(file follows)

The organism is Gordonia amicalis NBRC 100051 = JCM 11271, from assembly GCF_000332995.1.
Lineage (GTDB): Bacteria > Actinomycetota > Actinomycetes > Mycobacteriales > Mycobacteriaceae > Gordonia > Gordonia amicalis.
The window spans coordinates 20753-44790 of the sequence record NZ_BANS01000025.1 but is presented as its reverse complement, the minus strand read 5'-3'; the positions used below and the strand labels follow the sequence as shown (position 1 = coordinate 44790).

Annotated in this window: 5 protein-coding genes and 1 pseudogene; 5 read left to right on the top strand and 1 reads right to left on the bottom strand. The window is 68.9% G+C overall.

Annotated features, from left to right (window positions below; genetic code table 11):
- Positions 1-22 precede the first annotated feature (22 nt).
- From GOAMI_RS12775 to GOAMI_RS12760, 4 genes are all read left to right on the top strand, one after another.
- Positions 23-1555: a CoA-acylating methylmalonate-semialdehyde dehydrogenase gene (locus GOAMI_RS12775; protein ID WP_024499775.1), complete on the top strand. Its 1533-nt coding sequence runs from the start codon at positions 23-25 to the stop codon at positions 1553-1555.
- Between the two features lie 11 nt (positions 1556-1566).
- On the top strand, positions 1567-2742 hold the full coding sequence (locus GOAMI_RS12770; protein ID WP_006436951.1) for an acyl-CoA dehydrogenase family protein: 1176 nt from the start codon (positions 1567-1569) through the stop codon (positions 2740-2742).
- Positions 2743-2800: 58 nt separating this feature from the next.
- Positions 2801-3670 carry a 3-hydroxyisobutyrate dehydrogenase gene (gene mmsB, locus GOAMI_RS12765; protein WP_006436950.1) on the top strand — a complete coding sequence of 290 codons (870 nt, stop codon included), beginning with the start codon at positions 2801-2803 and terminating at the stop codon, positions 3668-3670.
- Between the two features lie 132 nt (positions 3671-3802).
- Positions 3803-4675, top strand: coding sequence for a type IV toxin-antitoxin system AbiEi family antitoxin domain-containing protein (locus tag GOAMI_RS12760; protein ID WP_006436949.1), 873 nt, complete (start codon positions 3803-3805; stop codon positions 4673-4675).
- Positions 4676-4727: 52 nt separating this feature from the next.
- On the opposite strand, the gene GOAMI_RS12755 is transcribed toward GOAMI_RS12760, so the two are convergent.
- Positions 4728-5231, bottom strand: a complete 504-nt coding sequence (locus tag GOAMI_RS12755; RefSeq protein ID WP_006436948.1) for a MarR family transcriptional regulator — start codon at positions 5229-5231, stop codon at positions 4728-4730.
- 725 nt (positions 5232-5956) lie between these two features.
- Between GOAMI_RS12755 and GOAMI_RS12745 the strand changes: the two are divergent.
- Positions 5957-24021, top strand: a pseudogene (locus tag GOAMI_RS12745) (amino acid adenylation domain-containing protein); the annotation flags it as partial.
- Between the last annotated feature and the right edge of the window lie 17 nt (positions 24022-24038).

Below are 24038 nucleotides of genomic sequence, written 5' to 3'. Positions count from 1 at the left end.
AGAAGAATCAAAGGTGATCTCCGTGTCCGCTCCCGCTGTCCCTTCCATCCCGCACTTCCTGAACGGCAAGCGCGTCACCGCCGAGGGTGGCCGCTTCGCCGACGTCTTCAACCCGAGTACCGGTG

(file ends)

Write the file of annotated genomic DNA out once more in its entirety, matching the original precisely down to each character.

The organism is Gordonia amicalis NBRC 100051 = JCM 11271, from assembly GCF_000332995.1.
Lineage (GTDB): Bacteria > Actinomycetota > Actinomycetes > Mycobacteriales > Mycobacteriaceae > Gordonia > Gordonia amicalis.
The window spans coordinates 20753-44790 of the sequence record NZ_BANS01000025.1 but is presented as its reverse complement, the minus strand read 5'-3'; the positions used below and the strand labels follow the sequence as shown (position 1 = coordinate 44790).

Annotated in this window: 5 protein-coding genes and 1 pseudogene; 5 read left to right on the top strand and 1 reads right to left on the bottom strand. The window is 68.9% G+C overall.

Annotated features, from left to right (window positions below; genetic code table 11):
- Positions 1-22 precede the first annotated feature (22 nt).
- From GOAMI_RS12775 to GOAMI_RS12760, 4 genes are all read left to right on the top strand, one after another.
- Positions 23-1555: a CoA-acylating methylmalonate-semialdehyde dehydrogenase gene (locus GOAMI_RS12775; protein ID WP_024499775.1), complete on the top strand. Its 1533-nt coding sequence runs from the start codon at positions 23-25 to the stop codon at positions 1553-1555.
- Between the two features lie 11 nt (positions 1556-1566).
- On the top strand, positions 1567-2742 hold the full coding sequence (locus GOAMI_RS12770; protein ID WP_006436951.1) for an acyl-CoA dehydrogenase family protein: 1176 nt from the start codon (positions 1567-1569) through the stop codon (positions 2740-2742).
- Positions 2743-2800: 58 nt separating this feature from the next.
- Positions 2801-3670 carry a 3-hydroxyisobutyrate dehydrogenase gene (gene mmsB, locus GOAMI_RS12765; protein WP_006436950.1) on the top strand — a complete coding sequence of 290 codons (870 nt, stop codon included), beginning with the start codon at positions 2801-2803 and terminating at the stop codon, positions 3668-3670.
- Between the two features lie 132 nt (positions 3671-3802).
- Positions 3803-4675, top strand: coding sequence for a type IV toxin-antitoxin system AbiEi family antitoxin domain-containing protein (locus tag GOAMI_RS12760; protein ID WP_006436949.1), 873 nt, complete (start codon positions 3803-3805; stop codon positions 4673-4675).
- Positions 4676-4727: 52 nt separating this feature from the next.
- On the opposite strand, the gene GOAMI_RS12755 is transcribed toward GOAMI_RS12760, so the two are convergent.
- Positions 4728-5231, bottom strand: a complete 504-nt coding sequence (locus tag GOAMI_RS12755; RefSeq protein ID WP_006436948.1) for a MarR family transcriptional regulator — start codon at positions 5229-5231, stop codon at positions 4728-4730.
- 725 nt (positions 5232-5956) lie between these two features.
- Between GOAMI_RS12755 and GOAMI_RS12745 the strand changes: the two are divergent.
- Positions 5957-24021, top strand: a pseudogene (locus tag GOAMI_RS12745) (amino acid adenylation domain-containing protein); the annotation flags it as partial.
- Between the last annotated feature and the right edge of the window lie 17 nt (positions 24022-24038).

Below are 24038 nucleotides of genomic sequence, written 5' to 3'. Positions count from 1 at the left end.
AGAAGAATCAAAGGTGATCTCCGTGTCCGCTCCCGCTGTCCCTTCCATCCCGCACTTCCTGAACGGCAAGCGCGTCACCGCCGAGGGTGGCCGCTTCGCCGACGTCTTCAACCCGAGTACCGGTG